I was pleased to be at the well-attended event, ‘The definitive picture of poverty in the UK’ early on Monday morning at Central Hall Westminster where the Joseph Rowntree Foundation and New Policy Institute’s report ‘Monitoring Poverty and Social Exclusion’ was discussed. It seemed there’s a pattern of poverty running from childhood right through to supposed home buying age and that the lack of affordable homes is the main problem. Tom Mac Innes, Research Director at the New Policy Institute, gave a good overview of the top-line findings. Average incomes are only 2% higher than a decade ago; 21% of people are living in poverty this year after housing costs; and there are more under 25s in poverty than over 65s.
Tom also discussed how the term ‘in-work poverty’ has become well recognised and 21% of children are at risk of poverty in this category, even though unemployment is down to 2008 levels. Furthermore, children from families living in temporary accommodation will have their education affected by not getting at least five good GCSEs.
The problem doesn’t improve as young people reach working age as youth unemployment is also long-term problem which isn’t taken into account in recent employment figures. The trajectory of poverty continues after the first job you get says Julia Unwin, CEO of Joseph Rowntree Foundation. If you start working on a low wage, you’re more likely to stay in that bracket, especially if you work in a certain sector such as hospitality which doesn’t always pay employees the Living Wage. Shiv Malik, Investigative Correspondent for The Guardian, spoke about changing our strategy on asset building as under 45s won’t be able to buy homes like our parents did. Peter Kenway, Director of the New Policy Institute, added that people born after 1983/1984 are more likely to follow their great-grandparents who most likely didn’t own their homes either. That means I’m not likely to be able to afford my own home anytime soon!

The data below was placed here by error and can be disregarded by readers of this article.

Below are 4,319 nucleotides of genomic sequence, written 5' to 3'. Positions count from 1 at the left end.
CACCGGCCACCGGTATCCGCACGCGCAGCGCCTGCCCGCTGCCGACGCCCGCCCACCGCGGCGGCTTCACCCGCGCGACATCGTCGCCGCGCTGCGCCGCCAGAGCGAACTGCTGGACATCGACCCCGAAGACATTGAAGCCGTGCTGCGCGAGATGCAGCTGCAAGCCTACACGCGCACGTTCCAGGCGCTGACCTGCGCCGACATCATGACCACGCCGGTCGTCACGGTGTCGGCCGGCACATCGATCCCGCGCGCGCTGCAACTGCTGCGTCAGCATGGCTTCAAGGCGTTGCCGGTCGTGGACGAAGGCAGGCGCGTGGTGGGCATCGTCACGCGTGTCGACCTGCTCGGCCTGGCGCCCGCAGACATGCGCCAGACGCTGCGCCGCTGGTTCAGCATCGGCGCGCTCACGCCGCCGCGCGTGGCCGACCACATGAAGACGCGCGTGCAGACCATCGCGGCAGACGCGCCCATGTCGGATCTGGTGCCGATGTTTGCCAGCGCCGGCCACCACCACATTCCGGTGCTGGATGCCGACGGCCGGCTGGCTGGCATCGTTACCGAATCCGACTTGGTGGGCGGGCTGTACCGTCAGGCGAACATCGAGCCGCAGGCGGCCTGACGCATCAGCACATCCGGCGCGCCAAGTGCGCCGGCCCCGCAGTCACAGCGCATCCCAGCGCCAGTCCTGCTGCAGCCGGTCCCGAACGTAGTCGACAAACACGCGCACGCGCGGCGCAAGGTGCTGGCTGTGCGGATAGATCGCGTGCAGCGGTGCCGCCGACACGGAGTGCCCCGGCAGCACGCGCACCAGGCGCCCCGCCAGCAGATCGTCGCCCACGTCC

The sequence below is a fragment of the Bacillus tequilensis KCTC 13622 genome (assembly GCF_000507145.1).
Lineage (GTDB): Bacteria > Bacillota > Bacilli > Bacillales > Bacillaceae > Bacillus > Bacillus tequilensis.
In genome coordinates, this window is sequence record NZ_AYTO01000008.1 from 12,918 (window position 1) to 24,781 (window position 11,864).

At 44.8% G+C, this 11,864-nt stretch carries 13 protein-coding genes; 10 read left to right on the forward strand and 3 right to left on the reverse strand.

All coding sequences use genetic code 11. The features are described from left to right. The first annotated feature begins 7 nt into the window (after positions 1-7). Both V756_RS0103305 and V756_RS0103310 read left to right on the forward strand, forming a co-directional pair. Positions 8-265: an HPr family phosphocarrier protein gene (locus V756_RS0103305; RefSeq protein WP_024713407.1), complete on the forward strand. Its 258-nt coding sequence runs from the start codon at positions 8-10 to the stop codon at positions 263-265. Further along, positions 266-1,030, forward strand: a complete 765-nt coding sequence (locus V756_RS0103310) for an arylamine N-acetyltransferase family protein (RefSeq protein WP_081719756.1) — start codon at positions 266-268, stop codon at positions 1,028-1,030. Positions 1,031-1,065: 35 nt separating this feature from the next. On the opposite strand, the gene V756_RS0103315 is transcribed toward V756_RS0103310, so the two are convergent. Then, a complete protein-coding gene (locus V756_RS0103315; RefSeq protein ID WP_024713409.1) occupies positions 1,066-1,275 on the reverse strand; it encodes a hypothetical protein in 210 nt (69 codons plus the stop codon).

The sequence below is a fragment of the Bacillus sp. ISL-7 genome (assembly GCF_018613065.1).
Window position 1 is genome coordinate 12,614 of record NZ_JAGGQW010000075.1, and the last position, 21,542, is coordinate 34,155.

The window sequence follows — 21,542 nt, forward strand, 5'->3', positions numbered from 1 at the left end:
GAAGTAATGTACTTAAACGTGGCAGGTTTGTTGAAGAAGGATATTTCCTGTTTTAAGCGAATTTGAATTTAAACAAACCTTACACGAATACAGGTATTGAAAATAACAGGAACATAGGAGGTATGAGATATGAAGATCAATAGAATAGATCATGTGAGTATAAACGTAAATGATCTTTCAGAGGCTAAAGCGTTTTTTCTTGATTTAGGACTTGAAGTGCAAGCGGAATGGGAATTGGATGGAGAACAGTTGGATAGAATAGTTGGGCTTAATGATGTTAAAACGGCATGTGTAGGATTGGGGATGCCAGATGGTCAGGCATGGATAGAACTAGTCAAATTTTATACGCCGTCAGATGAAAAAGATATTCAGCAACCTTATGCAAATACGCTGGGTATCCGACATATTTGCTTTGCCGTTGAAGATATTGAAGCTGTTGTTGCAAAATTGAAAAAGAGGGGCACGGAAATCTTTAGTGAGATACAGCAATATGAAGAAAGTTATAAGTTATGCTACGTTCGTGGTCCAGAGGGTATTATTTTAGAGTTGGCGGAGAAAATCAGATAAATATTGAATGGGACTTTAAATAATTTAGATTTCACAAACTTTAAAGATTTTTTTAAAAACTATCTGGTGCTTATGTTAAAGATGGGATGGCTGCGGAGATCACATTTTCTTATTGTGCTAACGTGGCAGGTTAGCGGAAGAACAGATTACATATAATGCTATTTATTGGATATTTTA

Mark Littlewood, Director at the Institute of Economic Affairs, told the audience about how some families spend up to 50% of their income on rent or a mortgage. His most memorable quote was about how the UK’s cities are some of the most unaffordable cities to live in and that it’s “more affordable to live in Seattle than Swansea”. He continued that people need to go to foodbanks because of the knock on effects of the high cost of housing.
Dr Peter Kenway highlighted the social effects of poverty not captured in the report such as the stigma of simply being poor. As such, we live in a world where you’re expected to work your way out of poverty yourself. What’s more there’s an assumption in the government that if you work hard, you won’t be poor and can buy your own house. Unfortunately, the report highlights the levels of in-work poverty and the increasing number of people who cannot afford a mortgage.
One of the solutions Mark Littlewood points to is to liberalise the use of green-belt land, including who currently owns it, as there’s enough in the vicinity of tube and Overground stations in London to build one million new homes according to a report by the IEA. Shiv Malik said “to rent here is like being a third class citizen”, referring to the fact that after six months of living in a private rented property in the UK, the landlord can throw you out, even if you haven’t committed a fault. He suggested turning current legislation on its head by creating private rental contracts which could not be broken if the tenant does not cause fault, for example by not paying the rent. He also pointed to building on new tracts of land to create new cities so “people don’t have to be poor and pay through the nose for Victorian housing”. Mark Littlewood added the impacts of the cost of living such as the tax on low-cost alcohol should be taken into account in government policy.
The discussion was so interesting we ran over time and I know I could have sat and listened to the panel and interesting questions raised for much longer. For tweets and comments from the day, use #MPSEUK15 on Twitter.